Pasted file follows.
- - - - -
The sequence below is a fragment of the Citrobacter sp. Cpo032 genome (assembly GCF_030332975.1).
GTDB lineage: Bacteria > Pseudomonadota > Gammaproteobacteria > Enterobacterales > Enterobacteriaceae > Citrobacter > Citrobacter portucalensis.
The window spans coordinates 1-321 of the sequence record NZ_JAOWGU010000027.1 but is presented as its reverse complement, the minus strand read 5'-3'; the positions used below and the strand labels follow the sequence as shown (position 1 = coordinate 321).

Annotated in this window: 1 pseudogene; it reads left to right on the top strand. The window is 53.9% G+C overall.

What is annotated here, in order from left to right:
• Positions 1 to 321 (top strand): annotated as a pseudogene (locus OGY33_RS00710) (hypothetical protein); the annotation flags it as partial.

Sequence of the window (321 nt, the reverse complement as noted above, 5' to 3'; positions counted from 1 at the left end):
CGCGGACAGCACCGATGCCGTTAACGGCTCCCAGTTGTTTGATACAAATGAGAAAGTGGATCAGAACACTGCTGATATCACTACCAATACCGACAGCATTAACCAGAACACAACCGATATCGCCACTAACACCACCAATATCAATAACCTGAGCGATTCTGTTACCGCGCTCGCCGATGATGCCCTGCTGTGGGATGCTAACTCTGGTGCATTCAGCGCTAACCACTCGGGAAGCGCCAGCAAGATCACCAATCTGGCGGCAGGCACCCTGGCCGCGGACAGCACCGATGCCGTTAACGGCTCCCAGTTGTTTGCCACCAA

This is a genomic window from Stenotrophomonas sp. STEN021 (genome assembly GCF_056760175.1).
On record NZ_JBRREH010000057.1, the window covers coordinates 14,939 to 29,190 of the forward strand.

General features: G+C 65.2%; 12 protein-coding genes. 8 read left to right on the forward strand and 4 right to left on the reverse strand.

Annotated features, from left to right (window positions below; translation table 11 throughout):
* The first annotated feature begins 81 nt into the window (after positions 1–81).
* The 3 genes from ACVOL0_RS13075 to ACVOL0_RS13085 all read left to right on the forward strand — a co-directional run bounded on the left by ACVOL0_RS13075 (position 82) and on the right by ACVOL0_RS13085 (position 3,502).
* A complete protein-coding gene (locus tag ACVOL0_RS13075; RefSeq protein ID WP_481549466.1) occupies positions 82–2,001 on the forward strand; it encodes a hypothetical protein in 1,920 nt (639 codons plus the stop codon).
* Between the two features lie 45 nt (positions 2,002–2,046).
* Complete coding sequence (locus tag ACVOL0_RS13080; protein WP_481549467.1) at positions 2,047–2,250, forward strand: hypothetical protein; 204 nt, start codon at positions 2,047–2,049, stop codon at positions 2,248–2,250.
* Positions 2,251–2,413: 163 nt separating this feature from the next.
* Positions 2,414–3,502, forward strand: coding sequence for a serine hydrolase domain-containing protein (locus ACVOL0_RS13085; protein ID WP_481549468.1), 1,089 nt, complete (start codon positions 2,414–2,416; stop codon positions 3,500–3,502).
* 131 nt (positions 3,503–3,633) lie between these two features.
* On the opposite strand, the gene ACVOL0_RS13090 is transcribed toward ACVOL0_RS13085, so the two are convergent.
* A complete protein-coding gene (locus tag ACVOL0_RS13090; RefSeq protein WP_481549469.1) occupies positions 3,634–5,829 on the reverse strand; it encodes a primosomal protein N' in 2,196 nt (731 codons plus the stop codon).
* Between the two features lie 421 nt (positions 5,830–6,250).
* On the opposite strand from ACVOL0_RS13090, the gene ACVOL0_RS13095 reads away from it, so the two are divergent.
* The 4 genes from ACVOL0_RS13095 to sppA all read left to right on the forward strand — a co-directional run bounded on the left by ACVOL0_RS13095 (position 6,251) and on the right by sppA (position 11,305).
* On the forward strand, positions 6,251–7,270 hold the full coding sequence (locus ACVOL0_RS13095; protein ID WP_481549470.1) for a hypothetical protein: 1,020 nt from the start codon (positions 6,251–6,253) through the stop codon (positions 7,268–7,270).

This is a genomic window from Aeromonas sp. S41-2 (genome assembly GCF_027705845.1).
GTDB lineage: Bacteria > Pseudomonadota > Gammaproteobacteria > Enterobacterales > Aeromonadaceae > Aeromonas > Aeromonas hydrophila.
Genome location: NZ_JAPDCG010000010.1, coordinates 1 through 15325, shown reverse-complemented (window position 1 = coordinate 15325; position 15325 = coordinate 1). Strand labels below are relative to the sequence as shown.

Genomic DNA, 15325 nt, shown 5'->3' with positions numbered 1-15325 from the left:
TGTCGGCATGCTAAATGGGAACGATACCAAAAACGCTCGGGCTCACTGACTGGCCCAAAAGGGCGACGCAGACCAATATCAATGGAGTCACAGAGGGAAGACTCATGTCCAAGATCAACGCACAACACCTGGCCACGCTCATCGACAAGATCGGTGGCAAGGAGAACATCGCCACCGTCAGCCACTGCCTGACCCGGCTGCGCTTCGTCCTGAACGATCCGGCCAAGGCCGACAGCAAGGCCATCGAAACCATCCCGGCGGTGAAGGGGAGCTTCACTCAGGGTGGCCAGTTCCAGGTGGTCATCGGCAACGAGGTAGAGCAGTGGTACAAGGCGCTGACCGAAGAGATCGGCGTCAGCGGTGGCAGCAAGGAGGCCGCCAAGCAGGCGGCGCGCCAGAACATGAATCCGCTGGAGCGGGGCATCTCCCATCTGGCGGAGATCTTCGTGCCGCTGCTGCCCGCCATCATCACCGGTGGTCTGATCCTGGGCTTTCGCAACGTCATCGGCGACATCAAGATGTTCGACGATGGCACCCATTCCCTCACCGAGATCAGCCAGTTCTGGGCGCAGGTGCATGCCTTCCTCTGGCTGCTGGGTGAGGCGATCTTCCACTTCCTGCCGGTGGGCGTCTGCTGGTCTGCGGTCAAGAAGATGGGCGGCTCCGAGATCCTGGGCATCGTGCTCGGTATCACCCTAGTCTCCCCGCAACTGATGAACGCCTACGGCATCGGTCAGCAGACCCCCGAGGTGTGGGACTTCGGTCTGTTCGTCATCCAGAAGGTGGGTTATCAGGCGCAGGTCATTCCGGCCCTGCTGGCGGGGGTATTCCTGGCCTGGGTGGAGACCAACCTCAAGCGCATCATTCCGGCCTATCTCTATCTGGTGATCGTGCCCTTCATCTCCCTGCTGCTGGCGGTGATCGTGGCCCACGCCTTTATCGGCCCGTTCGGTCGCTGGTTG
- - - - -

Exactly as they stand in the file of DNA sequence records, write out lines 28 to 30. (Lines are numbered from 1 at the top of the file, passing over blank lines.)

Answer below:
GTDB lineage: Bacteria > Pseudomonadota > Gammaproteobacteria > Enterobacterales > Aeromonadaceae > Aeromonas > Aeromonas hydrophila.
Genome location: NZ_JAPDCG010000010.1, coordinates 1 through 15325, shown reverse-complemented (window position 1 = coordinate 15325; position 15325 = coordinate 1). Strand labels below are relative to the sequence as shown.

Genomic DNA, 15325 nt, shown 5'->3' with positions numbered 1-15325 from the left: